Enzyme nomenclature and classification, Isolation of enzymes. Extraction of soluble and membrane bound enzymes: Purification of enzymes-Criteria for purification; Assay of enzymes. Factors affecting enzyme activity, Isozymes, Coenzymes and cofactor, Metalloenzymes, membrane bound enzymes, Multienzyme complexes, Synthetic enzymes, Ribozymes. Mechanism of enzyme action, Active site and Specificity of enzyme. Theories on enzyme substrate complex. Free energy of enzyme reactions. Steady state kinetics. Michaelis-Menton, Lineweaver–Burk, Edde-Hofstee and Hanes-Woolf equations. Pre-steady state kinetics. Fast kinetics to elucidate the intermediates and rate limiting steps.

Enzyme inhibition: types of inhibitors; Mechanism of enzyme inhibition –competitive, non – competitive, uncompetitive, mixed and irreversible inhibition. Allosteric regulation in metabolic pathways. Applications of enzymes, enzyme engineering (Protein engineering). Immobilization of enzymes and their application.

Unit-6
Teaching Hours:7
Lipids
 

Classification- Structure, properties, reactions and biological functions of lipids. Phospholipids, Sphingo and glyco lipids, Steroids-cholesterol-bile salts, steroid hormones,Cerebrosides, lipoamino acids, lipoproteins, lipopolysaccharides, eicosanoids (Prostaglandins, leucotrienes and thromboxane).Role of lipids in biomembranes.

Metabolism of Lipids: Biosynthesis of saturated and unsaturated fatty acids and cholesterol. Beta oxidation of Fatty acids: activation, transport to mitochondria, metabolic pathway. Oxidation of saturated and unsaturated fatty acids. Alpha and omega oxidation, metabolic disorders (Triglyceridemia, NaymanSacchs Disease).

 

Unit-7
Teaching Hours:3
Nucleic acids
 

Structure and properties- Bases, Nucleosides, Nucleotides, Polynucleotides.

Nucleic acid metabolism: Biosynthesis and regulation of purines and pyrimidines, Denovo and Salvage pathways, biodegradation of purines and pyrimidines.

Unit-8
Teaching Hours:8
Vitamins and Hormones
 

Vitamins: Classification, Chemistry and Biological Functions, Fat and water soluble vitamins. Role in metabolism, Vitamins as co-enzymes. Metabolic Disorders –A, B, C, D, K.

Hormones:Autocrine, paracrine and endocrine action. Endocrine glands, Classification of hormones, basic mechanism of hormone action, importance of TSH,T3,T4, Estrogen, Testosterone, HCG, FSH, LH, Prolactin, Progesteron, adrenaline, insulin and glucagon. Hormone imbalance and disorders: hypothyroidism, hyperthyroidism, Polycystic Ovarian Disorder PCOD), Insulin Dependent Diabetes.

Plant Growth regulators: Biosynthesis, Physiological role and mechanism of action of plant growth hormones (Auxins, Gibberellins, Cytokinins, Ethylene, abscisic acid, Brassinosteroids), receptors and signal transduction (salicylic acid and jasmonic acid pathways).

Text Books And Reference Books:

Nelson, D. C. and Cox, M.M., Lehninger Principles of Biochemistry, 5th Edition, W. H. Freeman, 2010.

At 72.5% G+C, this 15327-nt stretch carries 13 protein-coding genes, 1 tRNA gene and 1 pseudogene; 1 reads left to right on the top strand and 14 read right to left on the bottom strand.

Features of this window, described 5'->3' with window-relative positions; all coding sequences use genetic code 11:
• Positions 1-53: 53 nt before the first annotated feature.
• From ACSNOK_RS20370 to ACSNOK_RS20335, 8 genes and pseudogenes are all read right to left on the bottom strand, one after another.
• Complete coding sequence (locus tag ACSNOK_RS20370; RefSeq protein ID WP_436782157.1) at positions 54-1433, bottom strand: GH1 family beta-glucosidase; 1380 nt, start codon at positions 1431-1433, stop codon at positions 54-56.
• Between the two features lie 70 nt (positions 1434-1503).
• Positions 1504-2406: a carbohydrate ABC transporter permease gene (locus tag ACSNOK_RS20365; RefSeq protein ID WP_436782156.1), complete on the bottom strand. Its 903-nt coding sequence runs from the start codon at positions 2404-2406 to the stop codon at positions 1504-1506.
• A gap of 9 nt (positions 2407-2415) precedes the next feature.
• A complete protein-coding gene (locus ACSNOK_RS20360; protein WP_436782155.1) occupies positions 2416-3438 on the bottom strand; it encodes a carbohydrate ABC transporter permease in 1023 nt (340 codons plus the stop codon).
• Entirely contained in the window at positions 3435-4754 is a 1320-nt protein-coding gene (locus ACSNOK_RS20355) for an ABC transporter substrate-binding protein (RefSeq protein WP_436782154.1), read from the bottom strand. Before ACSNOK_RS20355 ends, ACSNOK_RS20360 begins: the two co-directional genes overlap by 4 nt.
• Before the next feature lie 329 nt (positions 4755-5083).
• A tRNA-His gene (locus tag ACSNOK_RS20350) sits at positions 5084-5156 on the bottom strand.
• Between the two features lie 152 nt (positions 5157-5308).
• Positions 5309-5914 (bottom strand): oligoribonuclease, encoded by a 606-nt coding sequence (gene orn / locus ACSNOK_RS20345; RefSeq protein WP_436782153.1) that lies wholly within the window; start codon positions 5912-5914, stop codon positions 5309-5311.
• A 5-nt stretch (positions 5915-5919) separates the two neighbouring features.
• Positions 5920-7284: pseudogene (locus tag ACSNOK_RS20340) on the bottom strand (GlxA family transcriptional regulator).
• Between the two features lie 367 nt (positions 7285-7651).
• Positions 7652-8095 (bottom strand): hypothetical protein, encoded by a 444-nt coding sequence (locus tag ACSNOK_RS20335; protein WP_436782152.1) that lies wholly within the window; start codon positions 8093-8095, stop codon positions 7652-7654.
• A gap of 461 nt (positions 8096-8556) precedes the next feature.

Voet D., Voet J.G, Biochemistry 4th Edition., John Wiley and Sons, 2011.

Essential Reading / Recommended Reading

Elliott, W.H., Elliott, D.C. Biochemistry and Molecular Biology 3rd Indian edition, Pub. Oxford.

Mathews, Van Holde and Ahern, Biochemistry by 3rd edition, Pub Pearson education

Berg J.M., Tymoczko J.L. and Stryer L., Biochemistry. 7th edition, W.H. Freeman and Co. New York, 2011.

Kuchel, P.W., Ralston Schaums, G.B. Outlines of Biochemistry 2nd edition Pub: Tata.

Devlin, T.M. (1997). Biochemistry with clinical correlations, Wiley-Liss Inc. NY

Zubey, G.L. Parson, W.W., Vance, D.E. (1994). Principles of Biochemistry WmC Brown publishers. Oxford.

Edwards and Hassall. Biochemistry and Physiology of the cell 2ndEdn. McGraw Hill Co. UK. Ltd.

Evaluation Pattern

Evaluation will be done on the basis of CIA1 (10%), CIA2 [Mid Semester Examination] (25%), CIA3 (10%), Attendance (5%) and End Semester Examination (50%).

CIA1: Assignment/test/poster preparation/review writing etc. for 20 marks

CIA2: MID SEMESTER EXAMINATION for 50 marks

CIA3: Assignment/test/poster preparation/review writing etc. for 20 marks

Attendance in class: 10 marks

END SEMSTER EXAMINATION: Consist of 2 sections. Section A consist of 10 questions carrying 5 marks each out of which students need to attempt 8 questions (8 X 5marks = 40 marks). Section B consists of 7 questions, carrying 12 marks each, out of which students need to attempt 5 questions (5 X 12 marks = 60 marks).

MLIF134 - GENETICS (2019 Batch)

Total Teaching Hours for Semester:60
No of Lecture Hours/Week:4
Max Marks:100
Credits:4

Course Objectives/Course Description

 

The chapters on genetics make them appreciate the flow of inherited characters from one generation to the other and study about the interaction of different genes in different organisms. The students will also gain knowledge related to quantitative, population and evolutionary genetics, in addition to microbial genetics.

Learning Outcome

The students can apply their knowledge of genetics to selected examples of mutations as exemplified in many diseases and various chromosomal aberration related syndromes.

Unit-1
Teaching Hours:8
History of Genetics